Just days after the British Museum announced it had fired an employee suspected of looting its stores and selling items on eBay, the museum’s director announced on Friday that he would resign, with immediate effect.
Hartwig Fischer, a German art historian who has led the world-famous institution since 2016, said in a press release that he was leaving his post at an “extremely dangerous” time.
Mr Fisher, 60, said it was “obvious” that the museum under his leadership had not responded adequately to warnings that a curator might steal items. “The responsibility for this failure should ultimately lie with the manager,” said Mr. Fisher.
A few hours after Mr. Fisher’s resignation, the museum announced that its deputy director, Jonathan Williams, had “also agreed to voluntarily step aside from his normal duties” until the investigation into the thefts was completed.
Trouble has been brewing at the British Museum since it announced last week that pieces from its collection had been stolen. The museum did not say how many pieces were stolen or what their value was. But it said the missing, stolen or damaged items include “gold jewelry, precious stones and semi-precious glass” dating back to the 15th century BC.
Since then, a flood of revelations about the museum’s handling of thefts has undermined Mr. Fisher’s position. On Tuesday, the New York Times and the BBC published emails showing that Fisher had downplayed concerns raised by Itay Gradel, the Danish-based antiquities dealer, about potential thefts.
In an email to a trustee in October 2022, Mr Fisher said the “case has been thoroughly investigated”, adding that “there is no evidence to support these allegations”.
Mr. Fisher initially defended his response, saying in a statement on Wednesday that his handling of the allegations was vigorous and that the museum took the warnings “incredibly seriously”. He added that the extent of the problem only became clear later, after the museum conducted a “full audit” of its collections.
His defense did little to quell criticism in Britain. Wednesday, Times of London He wrote that the thefts were “a national disgrace, calling into question the museum’s claims of managing cultural treasures, for which it needs to give a full accounting”.
The drama has also been watched closely in countries seeking to recover items from the British Museum’s massive collection of more than eight million objects, many from former British colonies. Lawmakers in Greece and Nigeria used the thefts as an opportunity to call for the return of the disputed artifacts.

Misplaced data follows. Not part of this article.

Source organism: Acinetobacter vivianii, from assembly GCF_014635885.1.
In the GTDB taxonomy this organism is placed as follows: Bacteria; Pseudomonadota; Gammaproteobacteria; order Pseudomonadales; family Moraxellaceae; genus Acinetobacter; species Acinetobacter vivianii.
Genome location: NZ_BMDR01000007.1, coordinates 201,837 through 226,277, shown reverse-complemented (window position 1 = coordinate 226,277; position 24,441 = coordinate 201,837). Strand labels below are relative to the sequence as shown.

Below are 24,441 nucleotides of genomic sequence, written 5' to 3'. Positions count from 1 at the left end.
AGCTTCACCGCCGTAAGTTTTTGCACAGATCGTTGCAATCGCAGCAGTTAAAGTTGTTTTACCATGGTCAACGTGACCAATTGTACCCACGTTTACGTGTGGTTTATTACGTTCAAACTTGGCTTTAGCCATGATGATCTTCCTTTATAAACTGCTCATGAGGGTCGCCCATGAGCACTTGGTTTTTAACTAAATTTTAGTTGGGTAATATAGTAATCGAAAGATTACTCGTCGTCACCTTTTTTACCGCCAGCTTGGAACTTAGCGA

Said Lina Mendoni, Greek Minister of Culture In an interview on Monday with To VimaA Greek newspaper said the case strengthened its country’s demand for the return of the Parthenon Marbles, a series of frieze sculptures and panels, sometimes known as the Elgin Marbles, that once adorned the Parthenon temple in Athens. Ms. Mendoni said the thefts raised questions about the “safety and safety of all the museum’s exhibits”.
And on Thursday, Nigerian officials And they repeated their long-standing advocacy That the British Museum return a group of artifacts known as the “Benin Bronzes”, which were looted by British forces in 1897.
Mr. Fisher’s presence in the museum coincided with a massive change in attitudes about what legitimately belonged in museums in the West, and an increase in the volume and intensity of repossession claims. he He took over work at the British Museum in 2016having previously directed the Dresden State Collections, the most prestigious collection of museums in Germany.
And in late July, shortly before word broke that the museum had fired a worker suspected of theft, Mr. Fisher announced that he would do so. Step down next year. But as the crisis at the museum deepened this week, his stance looked increasingly unsustainable.
Charles Saumarez-Smith, former director of the Royal Academy of Arts in London, said the unrest came at a “very bad moment”. The British Museum is expected to announce a major renovation project The Financial Times reported that the cost of the project would be one billion pounds sterlingHe said the amount was $1.26 billion, or about $1.26 billion, and that the current uncertainty could make fundraising more difficult.
Mr Saumarez-Smith said the resignation was a “symbolic act of bloodshed”, but it might not end the British Museum’s problems. He added that it was clear that there were “larger issues that needed to be resolved” at the corporation, including questions about whether it had control over its stockpile.
In his statement, Mr. Fisher said he expected the museum to “move through this moment and come out stronger” but “has come to the conclusion that my presence is a distraction”.
“This is the last thing I want,” he said.
George Osborne, the museum’s president, said in the statement that the board accepted Mr Fisher’s decision. “I am clear about this: we will fix what went wrong,” Osborne said. “The museum has a mission that continues through generations. We will learn, regain trust, and be admired again.”
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